Adapted from cult Manga series City Of Darkness and boasting a who’s-who of Hong Kong talent, this Cannes midnight screening actioner brings the heat in dazzling set-pieces, inventive fisticuffs and a visceral evocation of Kowloon – the so-called Walled City that was a real-life hive of criminality and industry during the 80s. A stacked slum near Hong Kong’s airport, it’s a crepuscular warren of decrepit alleyways and mish-mashed materials that houses thousands of workers and a fearsome gang led by Cyclone (Louis Koo). It’s also the place that refugee Lok (Raymond Lam) runs to after double-crossed Mr Big (Sammo Hung) and his Triad goons. Penniless but tasty with his fists, Lok is taken under the wing of Cyclone – his shelter, protection and work unspoken training to becoming one of the overlord’s trusted men. As Lok rises the ranks via dust up with various assailants and household items, Mr Big attempts to storm the city, Kowloon landlord Chau (Richie Ren) seeks vengeance and psychotic enforcer King (Philip Ng) is out for blood. Kowloon is now a lethal powder keg and Lok will need to fight for his life…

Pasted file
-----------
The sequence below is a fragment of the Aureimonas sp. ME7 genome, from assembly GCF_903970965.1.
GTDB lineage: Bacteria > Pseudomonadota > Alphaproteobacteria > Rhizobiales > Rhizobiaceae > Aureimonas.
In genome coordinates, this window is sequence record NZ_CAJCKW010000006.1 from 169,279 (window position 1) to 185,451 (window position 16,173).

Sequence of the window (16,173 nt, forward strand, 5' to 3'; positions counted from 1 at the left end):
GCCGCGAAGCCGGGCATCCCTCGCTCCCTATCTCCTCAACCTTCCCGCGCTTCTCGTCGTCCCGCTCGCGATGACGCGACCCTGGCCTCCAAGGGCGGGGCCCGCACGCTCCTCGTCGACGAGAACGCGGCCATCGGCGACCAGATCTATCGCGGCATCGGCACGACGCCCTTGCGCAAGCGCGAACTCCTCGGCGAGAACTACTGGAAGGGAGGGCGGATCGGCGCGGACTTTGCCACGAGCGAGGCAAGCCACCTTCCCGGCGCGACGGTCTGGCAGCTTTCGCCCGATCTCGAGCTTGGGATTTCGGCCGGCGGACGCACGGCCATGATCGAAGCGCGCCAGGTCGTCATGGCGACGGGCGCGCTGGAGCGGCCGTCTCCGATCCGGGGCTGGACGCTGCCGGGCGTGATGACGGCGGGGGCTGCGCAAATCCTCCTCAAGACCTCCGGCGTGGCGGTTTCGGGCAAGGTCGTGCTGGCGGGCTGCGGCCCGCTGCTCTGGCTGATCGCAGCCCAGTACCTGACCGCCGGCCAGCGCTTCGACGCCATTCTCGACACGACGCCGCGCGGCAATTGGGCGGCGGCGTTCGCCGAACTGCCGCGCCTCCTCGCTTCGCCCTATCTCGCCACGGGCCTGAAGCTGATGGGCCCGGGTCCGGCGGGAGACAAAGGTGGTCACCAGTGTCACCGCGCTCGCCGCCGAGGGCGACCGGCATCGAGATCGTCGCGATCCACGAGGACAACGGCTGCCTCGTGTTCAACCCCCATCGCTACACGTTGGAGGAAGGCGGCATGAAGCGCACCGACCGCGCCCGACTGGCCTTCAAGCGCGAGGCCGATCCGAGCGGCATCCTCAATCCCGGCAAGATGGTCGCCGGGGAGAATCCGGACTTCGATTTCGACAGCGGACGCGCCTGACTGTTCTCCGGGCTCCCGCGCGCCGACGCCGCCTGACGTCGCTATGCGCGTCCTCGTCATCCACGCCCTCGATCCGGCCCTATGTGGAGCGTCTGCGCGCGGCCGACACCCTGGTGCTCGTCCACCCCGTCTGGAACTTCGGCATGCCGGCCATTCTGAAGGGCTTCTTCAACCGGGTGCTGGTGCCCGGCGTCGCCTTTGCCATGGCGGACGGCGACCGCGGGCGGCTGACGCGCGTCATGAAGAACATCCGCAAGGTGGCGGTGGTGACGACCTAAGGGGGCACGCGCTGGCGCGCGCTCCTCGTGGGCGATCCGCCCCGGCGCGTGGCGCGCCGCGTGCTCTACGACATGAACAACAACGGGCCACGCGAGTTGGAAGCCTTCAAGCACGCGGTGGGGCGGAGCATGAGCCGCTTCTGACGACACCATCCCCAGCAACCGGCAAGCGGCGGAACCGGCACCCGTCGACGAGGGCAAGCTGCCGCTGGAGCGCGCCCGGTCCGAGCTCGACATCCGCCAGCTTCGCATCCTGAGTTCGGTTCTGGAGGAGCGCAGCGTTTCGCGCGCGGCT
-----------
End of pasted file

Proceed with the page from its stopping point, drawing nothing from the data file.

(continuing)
Reputedly one of Hong Kong’s most expensive films ever made (budget: $40 miilion), Twilight Of The Warriors leaves everything out on the field in terms of inventive choreography, detailed production design and 80s-styled bang for your buck. Director Soi Cheang gives audiences a guided tour of the labyrinthine vertical slum (to the turn of Walking In The Air) so visceral one can almost taste the street food and smell the sewers – and gives each martial arts set-up room to breathe (while breaking everything in the room it’s happening in). Glass smashes into flesh, metal shards puncture guts, walls collapse, furniture is annihilated… and dropped cigarettes are caught in slo-mo during a roundhouse kick.

While Lam is the infatigable star, he’s nearly eclipsed by his nemesis, Philip Ng’s King – a giggling, seemingly indestructible sadist with a majestic mullet, Rayban sunglasses and a wardrobe like an extra from the Thriller video. As choreographer of the cavalcade of inventive martial arts moments, Ng pulls double duty as MVP. 

Ferocious, impressive dust-up (particularly one on a double decker bus) drive the action more than actual narrative but there’s a reason TOTW:WI has been a huge hit at the Hong Kong box office. As an action crowdpleaser it combines universal themes with a nostalgic specificity for Hong Kong during a key moment in its history. And at its core, it lauds community – wherever anyone might find it.

Soi Cheang’s Twilight Of The Warriors: Walled In starring Raymond Lam is screening at the 77th Cannes Film Festival. Out in cinemas 24 May